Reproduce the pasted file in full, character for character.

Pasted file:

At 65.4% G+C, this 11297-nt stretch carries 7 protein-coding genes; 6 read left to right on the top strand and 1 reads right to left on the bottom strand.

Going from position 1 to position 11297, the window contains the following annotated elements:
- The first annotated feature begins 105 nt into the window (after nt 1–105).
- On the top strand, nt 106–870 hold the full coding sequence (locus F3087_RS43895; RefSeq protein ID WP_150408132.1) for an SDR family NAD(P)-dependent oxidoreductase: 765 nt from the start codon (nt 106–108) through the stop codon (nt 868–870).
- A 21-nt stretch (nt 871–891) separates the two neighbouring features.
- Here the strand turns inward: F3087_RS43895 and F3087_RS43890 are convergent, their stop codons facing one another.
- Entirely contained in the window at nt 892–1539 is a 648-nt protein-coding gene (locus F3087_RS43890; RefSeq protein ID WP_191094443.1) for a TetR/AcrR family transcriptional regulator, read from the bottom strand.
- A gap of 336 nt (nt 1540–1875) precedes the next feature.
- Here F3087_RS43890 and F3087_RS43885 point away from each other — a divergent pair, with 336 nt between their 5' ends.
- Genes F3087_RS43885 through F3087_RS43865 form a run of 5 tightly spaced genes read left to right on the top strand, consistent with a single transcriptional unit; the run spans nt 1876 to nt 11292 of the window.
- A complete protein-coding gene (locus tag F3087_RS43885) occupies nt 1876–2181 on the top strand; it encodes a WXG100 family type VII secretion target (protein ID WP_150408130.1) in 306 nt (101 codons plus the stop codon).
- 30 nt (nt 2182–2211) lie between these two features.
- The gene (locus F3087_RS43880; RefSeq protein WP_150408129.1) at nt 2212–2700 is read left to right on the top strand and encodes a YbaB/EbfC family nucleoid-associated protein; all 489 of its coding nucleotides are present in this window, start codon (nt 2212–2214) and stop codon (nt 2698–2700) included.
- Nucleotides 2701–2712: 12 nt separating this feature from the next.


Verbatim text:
At 65.4% G+C, this 11297-nt stretch carries 7 protein-coding genes; 6 read left to right on the top strand and 1 reads right to left on the bottom strand.

Going from position 1 to position 11297, the window contains the following annotated elements:
- The first annotated feature begins 105 nt into the window (after nt 1–105).
- On the top strand, nt 106–870 hold the full coding sequence (locus F3087_RS43895; RefSeq protein ID WP_150408132.1) for an SDR family NAD(P)-dependent oxidoreductase: 765 nt from the start codon (nt 106–108) through the stop codon (nt 868–870).
- A 21-nt stretch (nt 871–891) separates the two neighbouring features.
- Here the strand turns inward: F3087_RS43895 and F3087_RS43890 are convergent, their stop codons facing one another.
- Entirely contained in the window at nt 892–1539 is a 648-nt protein-coding gene (locus F3087_RS43890; RefSeq protein ID WP_191094443.1) for a TetR/AcrR family transcriptional regulator, read from the bottom strand.
- A gap of 336 nt (nt 1540–1875) precedes the next feature.
- Here F3087_RS43890 and F3087_RS43885 point away from each other — a divergent pair, with 336 nt between their 5' ends.
- Genes F3087_RS43885 through F3087_RS43865 form a run of 5 tightly spaced genes read left to right on the top strand, consistent with a single transcriptional unit; the run spans nt 1876 to nt 11292 of the window.
- A complete protein-coding gene (locus tag F3087_RS43885) occupies nt 1876–2181 on the top strand; it encodes a WXG100 family type VII secretion target (protein ID WP_150408130.1) in 306 nt (101 codons plus the stop codon).
- 30 nt (nt 2182–2211) lie between these two features.
- The gene (locus F3087_RS43880; RefSeq protein WP_150408129.1) at nt 2212–2700 is read left to right on the top strand and encodes a YbaB/EbfC family nucleoid-associated protein; all 489 of its coding nucleotides are present in this window, start codon (nt 2212–2214) and stop codon (nt 2698–2700) included.
- Nucleotides 2701–2712: 12 nt separating this feature from the next.